protect the cut of the apparel, but would protect the designs. The court basically said that if you can pluck
those designs off of the cheerleader uniform, and put them in another form, so think about
your basic chevrons, and you pull them off the uniform, and you put them in a frame,
that’s protectable. Ultimately, the Supreme Court has decided
that there is a separability formula or theory. And what they determined was that if there’s
a two-dimensional or three-dimensional design, and it’s not part of the useful article, meaning
you can separate it out, it can be subject to copyright protection. Was it a hugely important decision that changed
the world in the US for protection of fashion? Absolutely not. It kind of left things where they are. It doesn’t seem to me at all to have changed
what the law is. But it should make litigating a case like
that much more efficient, because it takes away all of those extraneous tests and matters
that needed to be proved, that we now know don’t need to be proved. Intellectual property impacts every aspect
of what a fashion company does, beginning with the way products get designed, because
nothing gets designed in a vacuum. It is extremely important to retain the tiny
bit of protection that fashions do have under intellectual property law, and hopefully to
grow that a little bit with time so that we can compete more effectively. Having a dynamic, robust public domain, things
that people can refer to, is essential to everybody, including high-end collection designers. They’re not designing in a vacuum either. They’re using references as well. But if they didn’t have those things to refer
to, they would have a real problem. Intellectual property protection in the United
States is, in some ways, much better for the artists. And in other ways, it’s not. It’s very time-consuming. It takes a lot of energy, and mostly it takes
a lot of money for these emerging designers to protect their own creativity. There will always be cases where someone is
copying a good idea. And that’s good, we want that to happen. We want a good idea to be replicated with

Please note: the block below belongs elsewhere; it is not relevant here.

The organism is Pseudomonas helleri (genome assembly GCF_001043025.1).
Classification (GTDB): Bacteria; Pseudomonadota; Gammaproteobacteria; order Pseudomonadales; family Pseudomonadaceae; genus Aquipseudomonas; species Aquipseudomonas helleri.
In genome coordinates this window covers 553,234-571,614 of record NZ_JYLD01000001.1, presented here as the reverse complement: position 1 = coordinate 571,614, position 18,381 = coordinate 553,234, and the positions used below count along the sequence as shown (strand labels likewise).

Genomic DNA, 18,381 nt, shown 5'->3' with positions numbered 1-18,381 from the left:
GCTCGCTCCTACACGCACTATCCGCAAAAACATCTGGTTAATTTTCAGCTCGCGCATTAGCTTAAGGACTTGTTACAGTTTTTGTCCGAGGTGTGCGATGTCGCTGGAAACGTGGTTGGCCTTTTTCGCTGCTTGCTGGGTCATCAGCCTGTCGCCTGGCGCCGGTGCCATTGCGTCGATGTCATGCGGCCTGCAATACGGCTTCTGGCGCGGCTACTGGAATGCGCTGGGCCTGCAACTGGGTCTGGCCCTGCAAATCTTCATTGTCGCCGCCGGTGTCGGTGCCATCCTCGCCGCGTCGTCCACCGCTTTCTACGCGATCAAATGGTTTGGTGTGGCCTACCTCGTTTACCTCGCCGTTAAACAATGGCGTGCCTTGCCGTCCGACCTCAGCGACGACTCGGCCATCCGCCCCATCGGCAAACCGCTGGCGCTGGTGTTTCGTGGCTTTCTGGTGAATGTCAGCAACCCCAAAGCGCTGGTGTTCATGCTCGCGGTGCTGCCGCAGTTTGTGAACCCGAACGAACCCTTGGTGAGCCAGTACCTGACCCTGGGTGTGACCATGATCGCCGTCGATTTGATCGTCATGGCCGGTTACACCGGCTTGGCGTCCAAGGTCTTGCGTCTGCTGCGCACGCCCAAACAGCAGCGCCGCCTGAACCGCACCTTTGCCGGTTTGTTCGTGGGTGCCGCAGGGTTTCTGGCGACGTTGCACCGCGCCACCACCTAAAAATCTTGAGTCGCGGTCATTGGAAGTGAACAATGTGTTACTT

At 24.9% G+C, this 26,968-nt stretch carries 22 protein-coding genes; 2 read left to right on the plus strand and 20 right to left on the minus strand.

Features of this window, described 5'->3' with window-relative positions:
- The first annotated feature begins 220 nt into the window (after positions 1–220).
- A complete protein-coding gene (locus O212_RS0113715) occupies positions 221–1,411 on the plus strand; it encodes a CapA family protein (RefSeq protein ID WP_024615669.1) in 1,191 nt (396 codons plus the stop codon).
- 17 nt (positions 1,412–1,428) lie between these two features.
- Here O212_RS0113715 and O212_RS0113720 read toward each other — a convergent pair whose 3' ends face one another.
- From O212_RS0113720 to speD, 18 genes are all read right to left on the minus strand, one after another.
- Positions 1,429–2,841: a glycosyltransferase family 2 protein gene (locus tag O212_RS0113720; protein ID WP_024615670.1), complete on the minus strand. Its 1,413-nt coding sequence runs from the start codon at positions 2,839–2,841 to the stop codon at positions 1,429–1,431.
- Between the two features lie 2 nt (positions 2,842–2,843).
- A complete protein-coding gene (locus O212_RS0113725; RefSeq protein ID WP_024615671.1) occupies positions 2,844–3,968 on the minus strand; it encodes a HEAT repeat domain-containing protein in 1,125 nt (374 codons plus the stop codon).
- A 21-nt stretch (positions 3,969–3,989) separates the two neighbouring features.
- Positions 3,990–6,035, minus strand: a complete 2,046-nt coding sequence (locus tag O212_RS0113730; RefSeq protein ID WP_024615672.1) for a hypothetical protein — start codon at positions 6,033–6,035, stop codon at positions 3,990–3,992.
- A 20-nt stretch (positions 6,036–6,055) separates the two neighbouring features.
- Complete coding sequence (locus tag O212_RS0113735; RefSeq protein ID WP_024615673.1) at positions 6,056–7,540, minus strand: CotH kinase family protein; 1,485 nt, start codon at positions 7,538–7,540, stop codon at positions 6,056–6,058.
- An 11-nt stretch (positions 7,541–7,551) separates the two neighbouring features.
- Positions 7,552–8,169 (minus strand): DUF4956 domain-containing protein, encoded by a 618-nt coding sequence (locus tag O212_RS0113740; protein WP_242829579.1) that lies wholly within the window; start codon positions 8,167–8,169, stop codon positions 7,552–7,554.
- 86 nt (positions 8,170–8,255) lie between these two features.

each company’s own particular take and version of it. And if we don’t have copyright protections,
then it opens us up to complete theft of our ideas, of our creativity, of our business
model. I think it’s imperative. And without it, we wouldn’t be in business. Your creativity, your designs are coming from
within you and they deserve protection. People a lot smarter than us have created
this law that’s designed to encourage more artistic expression and creation. Because o-overall, it benefits society to
have copyright laws and trademark laws reasonably and fairly enforced. And there are a lot of open-ended questions
about what exactly is protected. It’s in kind of an uncharted area. The level of protection we have today is the
level of protection we should have because it is actually one of the drivers of innovation. I really don’t believe we’re ever gonna have
a law in this country protecting fashion. And I don’t believe it’s worth wasting a lot
of time on now. Every major fashion capital in the world is
in a jurisdiction that has at least some protection for fashion. And it’s just a huge disadvantage to the American
design community that we do not. I am confident at some point in my lifetime,
we will have some kind of US protection for fashion. But it hasn’t happened yet. I think that allowing artists and designers
to reap the benefits of their work is something that’s important. And it’s something that’s really essential
to intellectual property here in the United States. And the reason behind that is we want to encourage
people to get out there, create things, engage in public discourse, and contribute in a valuable


Leave a Reply

Your email address will not be published. Required fields are marked *